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TEX@TOR: Mills throws seven frames of two-run ball

TORONTO -- Brad Mills did just about everything he could to give the Blue Jays a chance to win on Saturday afternoon, but he was no match for his counterpart in the opposing dugout.

Mills was effective, but Texas left-hander Derek Holland was downright dominant from start to finish.

Toronto was unable to generate any kind of offense and Holland recorded his fifth career shutout -- and fourth of the season -- in a 3-0 Rangers victory over the Blue Jays in front of 22,560 fans at Rogers Centre.

"From the side, you could tell that he was doing really good," said Mills, who was making his sixth career Major League start. "We can swing it, so to keep our guys off that balance and move really quickly through all of those innings, you can tell he was really good.

"When I got in [the dugout], they showed from center field and I could see how well he was locating with that stuff. He just outpitched me today."

Mills was making his 2011 debut after spending the season with Triple-A Las Vegas. He was one of the Pacific Coast League's most reliable pitchers and led Las Vegas in innings (130 2/3), ERA (3.99), wins (nine), strikeouts (114) and WHIP (1.29).

That success translated well into the Majors. Mills' lone blemish occurred during the second inning, when he allowed the first batter he faced to reach base before surrendering a two-run homer to outfielder Mitch Moreland.

The shot to right field came on a 1-0 pitch and was Moreland's 13th home run of the season -- his first against a left-hander during his two years in the big leagues.

"[Mills] was good," Moreland said. "He mixed everything well and used both sides of the plate. He changes speeds well. He was mixing up well and keeping us off balance."

Two runs over seven innings is impressive work, but Mills would like to take back that one pitch.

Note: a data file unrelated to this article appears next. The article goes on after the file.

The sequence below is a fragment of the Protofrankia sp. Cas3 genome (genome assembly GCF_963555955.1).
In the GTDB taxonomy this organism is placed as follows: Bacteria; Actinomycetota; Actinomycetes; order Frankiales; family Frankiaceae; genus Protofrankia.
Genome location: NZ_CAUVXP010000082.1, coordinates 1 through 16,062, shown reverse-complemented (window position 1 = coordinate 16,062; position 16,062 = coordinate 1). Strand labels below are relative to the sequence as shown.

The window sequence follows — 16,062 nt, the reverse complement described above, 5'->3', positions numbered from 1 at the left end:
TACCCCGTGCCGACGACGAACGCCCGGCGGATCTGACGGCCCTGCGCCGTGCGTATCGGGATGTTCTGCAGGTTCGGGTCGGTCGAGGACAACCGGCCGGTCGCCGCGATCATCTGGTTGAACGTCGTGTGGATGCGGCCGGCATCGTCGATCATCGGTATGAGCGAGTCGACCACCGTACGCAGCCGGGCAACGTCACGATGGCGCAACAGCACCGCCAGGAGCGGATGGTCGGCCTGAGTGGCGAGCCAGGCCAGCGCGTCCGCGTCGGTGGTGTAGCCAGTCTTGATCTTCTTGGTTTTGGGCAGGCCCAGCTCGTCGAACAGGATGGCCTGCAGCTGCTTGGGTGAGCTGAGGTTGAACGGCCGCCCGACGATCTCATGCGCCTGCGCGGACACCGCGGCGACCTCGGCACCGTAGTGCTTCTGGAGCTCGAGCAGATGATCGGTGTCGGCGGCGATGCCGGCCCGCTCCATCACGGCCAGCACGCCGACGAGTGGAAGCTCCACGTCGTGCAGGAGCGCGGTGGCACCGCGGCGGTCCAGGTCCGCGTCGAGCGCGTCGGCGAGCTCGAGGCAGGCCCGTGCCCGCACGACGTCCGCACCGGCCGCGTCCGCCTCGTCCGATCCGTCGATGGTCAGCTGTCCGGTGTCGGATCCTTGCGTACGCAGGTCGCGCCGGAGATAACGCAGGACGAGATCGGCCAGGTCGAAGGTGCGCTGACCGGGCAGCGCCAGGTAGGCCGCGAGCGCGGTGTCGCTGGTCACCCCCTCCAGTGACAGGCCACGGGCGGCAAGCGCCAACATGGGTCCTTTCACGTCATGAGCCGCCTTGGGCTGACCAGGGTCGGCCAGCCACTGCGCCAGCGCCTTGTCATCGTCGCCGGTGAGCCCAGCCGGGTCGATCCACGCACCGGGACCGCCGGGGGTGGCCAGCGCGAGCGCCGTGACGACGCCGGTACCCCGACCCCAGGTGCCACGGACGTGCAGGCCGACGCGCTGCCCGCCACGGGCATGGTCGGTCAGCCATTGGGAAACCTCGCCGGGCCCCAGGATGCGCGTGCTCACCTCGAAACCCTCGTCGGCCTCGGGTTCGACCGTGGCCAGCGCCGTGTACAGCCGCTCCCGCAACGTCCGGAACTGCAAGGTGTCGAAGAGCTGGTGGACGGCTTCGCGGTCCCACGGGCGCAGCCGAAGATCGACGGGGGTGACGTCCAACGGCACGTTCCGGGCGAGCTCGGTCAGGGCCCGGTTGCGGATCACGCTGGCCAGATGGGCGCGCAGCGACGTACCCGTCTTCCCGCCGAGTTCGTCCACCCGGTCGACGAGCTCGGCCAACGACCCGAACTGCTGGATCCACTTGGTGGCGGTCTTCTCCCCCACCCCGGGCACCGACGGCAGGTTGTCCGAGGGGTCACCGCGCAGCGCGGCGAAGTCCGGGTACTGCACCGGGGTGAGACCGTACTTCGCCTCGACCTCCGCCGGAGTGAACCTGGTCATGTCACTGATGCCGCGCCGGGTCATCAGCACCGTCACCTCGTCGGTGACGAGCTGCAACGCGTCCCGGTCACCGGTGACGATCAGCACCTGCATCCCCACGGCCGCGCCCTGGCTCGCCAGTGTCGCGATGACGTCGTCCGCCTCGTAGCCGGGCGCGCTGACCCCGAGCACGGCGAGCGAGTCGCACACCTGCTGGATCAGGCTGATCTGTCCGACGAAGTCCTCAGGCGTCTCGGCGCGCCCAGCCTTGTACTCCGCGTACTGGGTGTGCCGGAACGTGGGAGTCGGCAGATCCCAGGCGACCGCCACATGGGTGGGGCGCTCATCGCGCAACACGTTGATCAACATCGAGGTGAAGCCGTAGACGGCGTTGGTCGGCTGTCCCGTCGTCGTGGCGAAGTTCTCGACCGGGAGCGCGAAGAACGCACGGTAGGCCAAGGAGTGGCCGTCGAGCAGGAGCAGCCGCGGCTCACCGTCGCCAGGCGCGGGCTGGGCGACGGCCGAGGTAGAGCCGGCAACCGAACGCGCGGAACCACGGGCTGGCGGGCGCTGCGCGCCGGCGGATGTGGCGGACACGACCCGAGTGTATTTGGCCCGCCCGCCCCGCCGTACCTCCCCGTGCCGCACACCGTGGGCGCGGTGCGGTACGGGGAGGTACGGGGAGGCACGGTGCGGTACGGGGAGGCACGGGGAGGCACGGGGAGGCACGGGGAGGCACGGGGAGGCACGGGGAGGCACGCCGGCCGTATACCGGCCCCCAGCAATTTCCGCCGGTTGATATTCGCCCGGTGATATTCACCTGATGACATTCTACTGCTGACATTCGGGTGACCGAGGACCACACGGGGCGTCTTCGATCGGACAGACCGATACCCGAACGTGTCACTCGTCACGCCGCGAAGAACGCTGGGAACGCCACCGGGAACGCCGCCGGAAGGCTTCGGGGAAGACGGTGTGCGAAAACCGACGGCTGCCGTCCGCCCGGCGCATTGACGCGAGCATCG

"We went with a cutter away first, and then we were just trying to go down and away with the heater and it leaked back over," Mills said. "He is one of those guys -- obviously, I haven't faced him before -- but I've been told he likes to hang out over the plate and pull that outside pitch.

"It was up, kind of ran back, and he got it. It was a mistake on my part."

Mills settled in and didn't allow another run through his next five innings. He didn't top 87 mph on the radar gun, but he was able to keep the Rangers' hitters off balance by mixing speeds and remaining consistent in the zone.

The native of Arizona started the game with an 86-mph fastball and finished his outing the exact same way in striking out shortstop Omar Quintanilla.

Despite the below-average velocity, Blue Jays manager John Farrell doesn't think it should come as a surprise that Mills has the ability to be effective.

"Regardless of what the radar gun says, he's got life through the zone," Farrell said. "He's got a quick arm, he's got deception. He's got a well-above-average changeup to create some separation and slow some bats down.

"It's more about the life and the quickness through the zone versus just the raw velocity."

Mills entered the game without any long-term guarantees from the Blue Jays about what his future role with the club will be. The only thing Mills knew for sure is that he would be starting against Texas and likely needed a good performance to get another opportunity.

Following the game, Farrell said that was exactly what Mills now deserves, and it's expected the southpaw will take the mound again on Friday against Baltimore.

"I hope I showed that I can pitch up here and will get another opportunity," said Mills, who is 0-1 with a 2.57 ERA. "It's not my decision, but I just have to try and do my part, work hard, wherever the next start is."

Mills' impressive outing was somewhat spoiled by the overpowering performance of Holland. The Rangers' left-hander was consistently clocked in the mid-90s and had very little difficulty all afternoon.

The Blue Jays recorded four hits and managed to put just two runners in scoring position during his nine innings of work -- both in the second inning.

Jose Bautista's single in the sixth was the only hit to leave the infield all game. The others came on a botched popup, a bunt and an infield hit to Quintanilla.

Holland finished with five strikeouts and just one walk. He has not allowed a run in 16 1/3 career innings at Rogers Centre.

The 24-year-old also hasn't allowed an earned run in his past two starts, and he has delivered shutouts in three of his past five outings.

"The way Holland pitched today, he stayed out of the middle of the plate and we ran into a very good pitching performance on his part," Farrell said.

"We had a couple of opportunities in the first and second innings and couldn't cash in. Any ball that we seemingly hit hard was deflected off his glove. You have to tip your hat to the outing today that he had against us."

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